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Classroom Conversations for Leading Learning

Our profession has had no shortage of efforts to help leaders improve their schools.

In recent years, these efforts have focused heavily on teacher evaluation, though many other promising models have incorporated coaching, feedback, and data-driven planning cycles.

But what if we’ve been overlooking the most impactful approach, precisely because it seems too simple? And what if the best way to improving teaching is also the best way to improve school leadership?

From thousands of conversations with school leaders, I’ve seen a wide range of approaches to instructional leadership, ranging from the casual to the highly formalized. I’ve also heard brutally honest reflections—from both administrators and teachers—on the impact of these efforts. My conclusion is that most are a waste of time and effort. We’d do far better to return to the most basic form of human interaction: conversation.

Conversation As Professional Learning

Making a daily practice of visiting classrooms, observing briefly, and talking with teachers has the greatest potential to improve student learning, help professionals grow, and help schools become more effective learning organizations.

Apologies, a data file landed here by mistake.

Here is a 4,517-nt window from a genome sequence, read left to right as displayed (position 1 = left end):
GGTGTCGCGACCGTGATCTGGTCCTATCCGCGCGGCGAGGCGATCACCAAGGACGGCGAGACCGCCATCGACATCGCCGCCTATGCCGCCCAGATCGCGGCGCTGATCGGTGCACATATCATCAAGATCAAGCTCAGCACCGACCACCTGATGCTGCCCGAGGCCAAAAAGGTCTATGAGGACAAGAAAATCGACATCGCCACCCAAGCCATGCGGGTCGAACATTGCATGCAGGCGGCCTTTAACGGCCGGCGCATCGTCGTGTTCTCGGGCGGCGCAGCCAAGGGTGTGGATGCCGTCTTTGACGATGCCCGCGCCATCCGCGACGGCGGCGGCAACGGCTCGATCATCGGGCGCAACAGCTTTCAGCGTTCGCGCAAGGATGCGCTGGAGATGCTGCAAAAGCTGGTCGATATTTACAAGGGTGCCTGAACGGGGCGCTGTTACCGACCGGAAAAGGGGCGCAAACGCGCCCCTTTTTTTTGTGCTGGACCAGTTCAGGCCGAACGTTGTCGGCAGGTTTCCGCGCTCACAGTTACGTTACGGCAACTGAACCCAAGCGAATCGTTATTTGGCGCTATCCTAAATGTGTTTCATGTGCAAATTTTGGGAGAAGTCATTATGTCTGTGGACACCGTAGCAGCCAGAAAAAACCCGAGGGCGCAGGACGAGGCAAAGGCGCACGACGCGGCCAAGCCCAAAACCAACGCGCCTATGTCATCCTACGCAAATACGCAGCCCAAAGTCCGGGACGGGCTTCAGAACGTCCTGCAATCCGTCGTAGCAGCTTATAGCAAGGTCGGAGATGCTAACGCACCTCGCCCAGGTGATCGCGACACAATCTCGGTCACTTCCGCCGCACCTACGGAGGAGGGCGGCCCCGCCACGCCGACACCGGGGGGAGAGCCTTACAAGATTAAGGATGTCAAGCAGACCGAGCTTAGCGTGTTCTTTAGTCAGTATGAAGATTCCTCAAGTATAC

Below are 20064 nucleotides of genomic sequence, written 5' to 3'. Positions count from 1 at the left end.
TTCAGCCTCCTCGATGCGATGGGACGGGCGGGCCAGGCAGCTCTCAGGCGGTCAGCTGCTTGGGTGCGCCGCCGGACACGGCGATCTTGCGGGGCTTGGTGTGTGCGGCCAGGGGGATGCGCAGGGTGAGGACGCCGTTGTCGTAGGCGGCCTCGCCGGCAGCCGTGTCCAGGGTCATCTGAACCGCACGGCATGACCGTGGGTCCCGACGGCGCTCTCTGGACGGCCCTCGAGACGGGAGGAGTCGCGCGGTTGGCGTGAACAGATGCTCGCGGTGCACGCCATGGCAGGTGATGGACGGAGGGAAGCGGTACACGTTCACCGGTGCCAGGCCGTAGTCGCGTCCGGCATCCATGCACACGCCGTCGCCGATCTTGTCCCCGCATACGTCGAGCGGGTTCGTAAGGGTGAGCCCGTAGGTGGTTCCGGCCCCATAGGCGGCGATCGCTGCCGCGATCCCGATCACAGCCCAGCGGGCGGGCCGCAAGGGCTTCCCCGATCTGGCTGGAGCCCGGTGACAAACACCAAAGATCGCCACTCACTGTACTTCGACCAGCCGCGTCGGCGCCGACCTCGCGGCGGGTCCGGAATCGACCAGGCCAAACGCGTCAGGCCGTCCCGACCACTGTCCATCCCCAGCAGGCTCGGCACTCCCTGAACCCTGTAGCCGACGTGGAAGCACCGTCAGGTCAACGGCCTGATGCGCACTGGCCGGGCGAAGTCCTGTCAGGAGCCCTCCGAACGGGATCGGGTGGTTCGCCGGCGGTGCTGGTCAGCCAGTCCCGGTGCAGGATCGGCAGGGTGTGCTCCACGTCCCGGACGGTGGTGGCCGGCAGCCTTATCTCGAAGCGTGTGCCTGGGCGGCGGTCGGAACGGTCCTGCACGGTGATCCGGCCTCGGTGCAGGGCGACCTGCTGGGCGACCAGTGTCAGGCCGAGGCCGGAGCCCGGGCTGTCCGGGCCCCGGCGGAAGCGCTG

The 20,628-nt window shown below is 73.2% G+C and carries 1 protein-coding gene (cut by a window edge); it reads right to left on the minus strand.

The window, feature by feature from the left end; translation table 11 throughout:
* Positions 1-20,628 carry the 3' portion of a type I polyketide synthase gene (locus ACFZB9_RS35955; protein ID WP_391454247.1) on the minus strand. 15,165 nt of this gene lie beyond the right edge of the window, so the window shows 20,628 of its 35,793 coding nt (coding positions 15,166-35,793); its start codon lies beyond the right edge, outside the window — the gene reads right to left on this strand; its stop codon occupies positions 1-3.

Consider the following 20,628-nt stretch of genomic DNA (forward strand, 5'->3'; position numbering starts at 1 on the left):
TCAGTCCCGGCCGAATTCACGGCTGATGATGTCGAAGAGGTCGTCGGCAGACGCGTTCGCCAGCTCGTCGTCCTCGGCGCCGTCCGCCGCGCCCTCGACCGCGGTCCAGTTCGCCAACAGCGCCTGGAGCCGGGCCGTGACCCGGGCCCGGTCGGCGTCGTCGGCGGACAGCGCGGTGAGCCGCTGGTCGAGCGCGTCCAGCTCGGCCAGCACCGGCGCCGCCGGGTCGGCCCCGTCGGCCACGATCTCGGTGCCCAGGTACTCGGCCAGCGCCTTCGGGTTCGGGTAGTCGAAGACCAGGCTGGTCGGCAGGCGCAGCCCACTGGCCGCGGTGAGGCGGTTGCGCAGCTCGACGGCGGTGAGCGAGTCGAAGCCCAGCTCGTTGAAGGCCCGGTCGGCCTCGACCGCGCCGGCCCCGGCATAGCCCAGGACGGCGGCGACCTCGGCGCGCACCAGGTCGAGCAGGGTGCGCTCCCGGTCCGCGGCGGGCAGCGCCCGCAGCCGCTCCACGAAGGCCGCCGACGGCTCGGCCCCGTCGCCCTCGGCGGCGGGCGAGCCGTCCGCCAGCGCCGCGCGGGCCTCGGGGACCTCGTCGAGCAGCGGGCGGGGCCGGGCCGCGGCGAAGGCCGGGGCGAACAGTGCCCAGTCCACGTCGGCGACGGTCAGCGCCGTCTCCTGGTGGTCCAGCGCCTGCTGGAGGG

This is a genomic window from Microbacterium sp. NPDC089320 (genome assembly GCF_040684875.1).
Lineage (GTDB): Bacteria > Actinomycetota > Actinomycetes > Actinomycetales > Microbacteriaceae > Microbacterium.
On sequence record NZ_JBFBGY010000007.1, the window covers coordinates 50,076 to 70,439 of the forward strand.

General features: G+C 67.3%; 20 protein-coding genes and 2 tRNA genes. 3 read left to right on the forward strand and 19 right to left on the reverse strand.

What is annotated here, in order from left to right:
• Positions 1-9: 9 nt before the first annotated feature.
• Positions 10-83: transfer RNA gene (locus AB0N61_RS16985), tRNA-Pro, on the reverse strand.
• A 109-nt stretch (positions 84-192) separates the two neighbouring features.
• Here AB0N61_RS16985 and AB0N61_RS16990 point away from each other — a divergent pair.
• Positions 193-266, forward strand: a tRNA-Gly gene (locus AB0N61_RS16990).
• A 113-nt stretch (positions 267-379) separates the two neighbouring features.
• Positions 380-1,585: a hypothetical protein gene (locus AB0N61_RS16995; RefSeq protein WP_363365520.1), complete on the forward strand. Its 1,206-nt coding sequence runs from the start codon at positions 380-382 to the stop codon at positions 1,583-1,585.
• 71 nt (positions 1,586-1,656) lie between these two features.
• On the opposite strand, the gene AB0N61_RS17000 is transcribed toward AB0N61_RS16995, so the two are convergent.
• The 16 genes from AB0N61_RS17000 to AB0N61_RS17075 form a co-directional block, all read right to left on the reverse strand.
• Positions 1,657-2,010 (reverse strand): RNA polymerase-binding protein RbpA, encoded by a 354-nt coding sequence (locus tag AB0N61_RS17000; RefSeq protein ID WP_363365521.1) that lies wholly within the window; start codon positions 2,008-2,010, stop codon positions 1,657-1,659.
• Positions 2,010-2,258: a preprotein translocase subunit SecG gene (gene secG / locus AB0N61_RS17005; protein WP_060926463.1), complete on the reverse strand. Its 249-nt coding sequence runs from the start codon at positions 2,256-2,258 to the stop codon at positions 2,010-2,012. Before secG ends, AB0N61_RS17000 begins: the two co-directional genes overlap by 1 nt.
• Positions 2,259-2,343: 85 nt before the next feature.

I’ve come to this conclusion by studying an unlikely role model: Toyota. At Toyota, continuous improvement and employee development happen primarily through interactions between mentors and mentees—employees and their supervisors—on the factory floor, or wherever the work is being done. We might assume that leadership in a manufacturing company would be rigidly top-down, numbers-driven, and directive toward front-line staff. But Toyota’s focus on conversation is precisely what sets it apart from its competitors.

Adopting a “go and see” philosophy, Toyota supervisors are prohibited from making decisions from afar based on reports and data. Instead, they’re expected to go and talk about the work with the people doing the work. Because these conversations take place on the factory floor rather than in the manager’s office, they’re based on firsthand, real-time observations of the work being done.

As Mike Rother explains in his book Toyota Kata: Managing People for Improvement, Adaptiveness, and Superior Results, everyone throughout the company is taught to improve quality by engaging in rapid cycles of inquiry—an interactive process between supervisors and employees at all levels of the organization.

Contrast this approach to our typical system for accountability and professional growth in schools:

  • Teachers set annual goals based on student performance, which are vetted by administrators